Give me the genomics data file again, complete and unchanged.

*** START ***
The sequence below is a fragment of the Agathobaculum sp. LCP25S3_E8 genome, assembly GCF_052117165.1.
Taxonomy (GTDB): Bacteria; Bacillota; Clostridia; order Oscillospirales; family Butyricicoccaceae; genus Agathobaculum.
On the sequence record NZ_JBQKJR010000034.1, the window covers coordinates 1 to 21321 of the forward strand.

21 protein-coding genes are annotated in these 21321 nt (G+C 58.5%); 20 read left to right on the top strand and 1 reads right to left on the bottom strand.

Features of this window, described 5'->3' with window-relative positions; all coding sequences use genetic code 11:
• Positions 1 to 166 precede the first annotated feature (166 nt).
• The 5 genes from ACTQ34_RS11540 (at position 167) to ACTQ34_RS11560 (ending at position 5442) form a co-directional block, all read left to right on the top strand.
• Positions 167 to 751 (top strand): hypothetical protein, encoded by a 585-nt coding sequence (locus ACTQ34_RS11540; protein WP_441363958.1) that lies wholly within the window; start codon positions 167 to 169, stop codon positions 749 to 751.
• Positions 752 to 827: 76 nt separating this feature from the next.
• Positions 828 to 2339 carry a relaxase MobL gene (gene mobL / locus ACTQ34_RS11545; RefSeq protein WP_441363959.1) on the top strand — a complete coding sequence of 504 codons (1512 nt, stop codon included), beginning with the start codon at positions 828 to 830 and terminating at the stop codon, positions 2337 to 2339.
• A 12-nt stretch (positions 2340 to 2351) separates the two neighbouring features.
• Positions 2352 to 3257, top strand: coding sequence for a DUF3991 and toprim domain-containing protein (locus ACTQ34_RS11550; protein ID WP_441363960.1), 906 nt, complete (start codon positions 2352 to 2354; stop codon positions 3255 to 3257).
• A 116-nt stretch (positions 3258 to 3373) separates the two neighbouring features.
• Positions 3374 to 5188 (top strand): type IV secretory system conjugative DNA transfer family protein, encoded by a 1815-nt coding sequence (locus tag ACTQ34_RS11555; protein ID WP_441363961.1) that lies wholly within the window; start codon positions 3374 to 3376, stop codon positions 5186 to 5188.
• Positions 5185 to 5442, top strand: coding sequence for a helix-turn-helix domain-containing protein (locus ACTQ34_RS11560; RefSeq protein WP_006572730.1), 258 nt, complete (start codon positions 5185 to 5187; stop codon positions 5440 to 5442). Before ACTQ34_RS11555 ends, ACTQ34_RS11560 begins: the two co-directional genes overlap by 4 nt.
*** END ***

The sequence below is a fragment of the Agathobaculum sp. LCP25S3_E8 genome, assembly GCF_052117165.1.
Taxonomy (GTDB): Bacteria; Bacillota; Clostridia; order Oscillospirales; family Butyricicoccaceae; genus Agathobaculum.
On the sequence record NZ_JBQKJR010000034.1, the window covers coordinates 1 to 21321 of the forward strand.

21 protein-coding genes are annotated in these 21321 nt (G+C 58.5%); 20 read left to right on the top strand and 1 reads right to left on the bottom strand.

Features of this window, described 5'->3' with window-relative positions; all coding sequences use genetic code 11:
• Positions 1 to 166 precede the first annotated feature (166 nt).
• The 5 genes from ACTQ34_RS11540 (at position 167) to ACTQ34_RS11560 (ending at position 5442) form a co-directional block, all read left to right on the top strand.
• Positions 167 to 751 (top strand): hypothetical protein, encoded by a 585-nt coding sequence (locus ACTQ34_RS11540; protein WP_441363958.1) that lies wholly within the window; start codon positions 167 to 169, stop codon positions 749 to 751.
• Positions 752 to 827: 76 nt separating this feature from the next.
• Positions 828 to 2339 carry a relaxase MobL gene (gene mobL / locus ACTQ34_RS11545; RefSeq protein WP_441363959.1) on the top strand — a complete coding sequence of 504 codons (1512 nt, stop codon included), beginning with the start codon at positions 828 to 830 and terminating at the stop codon, positions 2337 to 2339.
• A 12-nt stretch (positions 2340 to 2351) separates the two neighbouring features.
• Positions 2352 to 3257, top strand: coding sequence for a DUF3991 and toprim domain-containing protein (locus ACTQ34_RS11550; protein ID WP_441363960.1), 906 nt, complete (start codon positions 2352 to 2354; stop codon positions 3255 to 3257).
• A 116-nt stretch (positions 3258 to 3373) separates the two neighbouring features.
• Positions 3374 to 5188 (top strand): type IV secretory system conjugative DNA transfer family protein, encoded by a 1815-nt coding sequence (locus tag ACTQ34_RS11555; protein ID WP_441363961.1) that lies wholly within the window; start codon positions 3374 to 3376, stop codon positions 5186 to 5188.
• Positions 5185 to 5442, top strand: coding sequence for a helix-turn-helix domain-containing protein (locus ACTQ34_RS11560; RefSeq protein WP_006572730.1), 258 nt, complete (start codon positions 5185 to 5187; stop codon positions 5440 to 5442). Before ACTQ34_RS11555 ends, ACTQ34_RS11560 begins: the two co-directional genes overlap by 4 nt.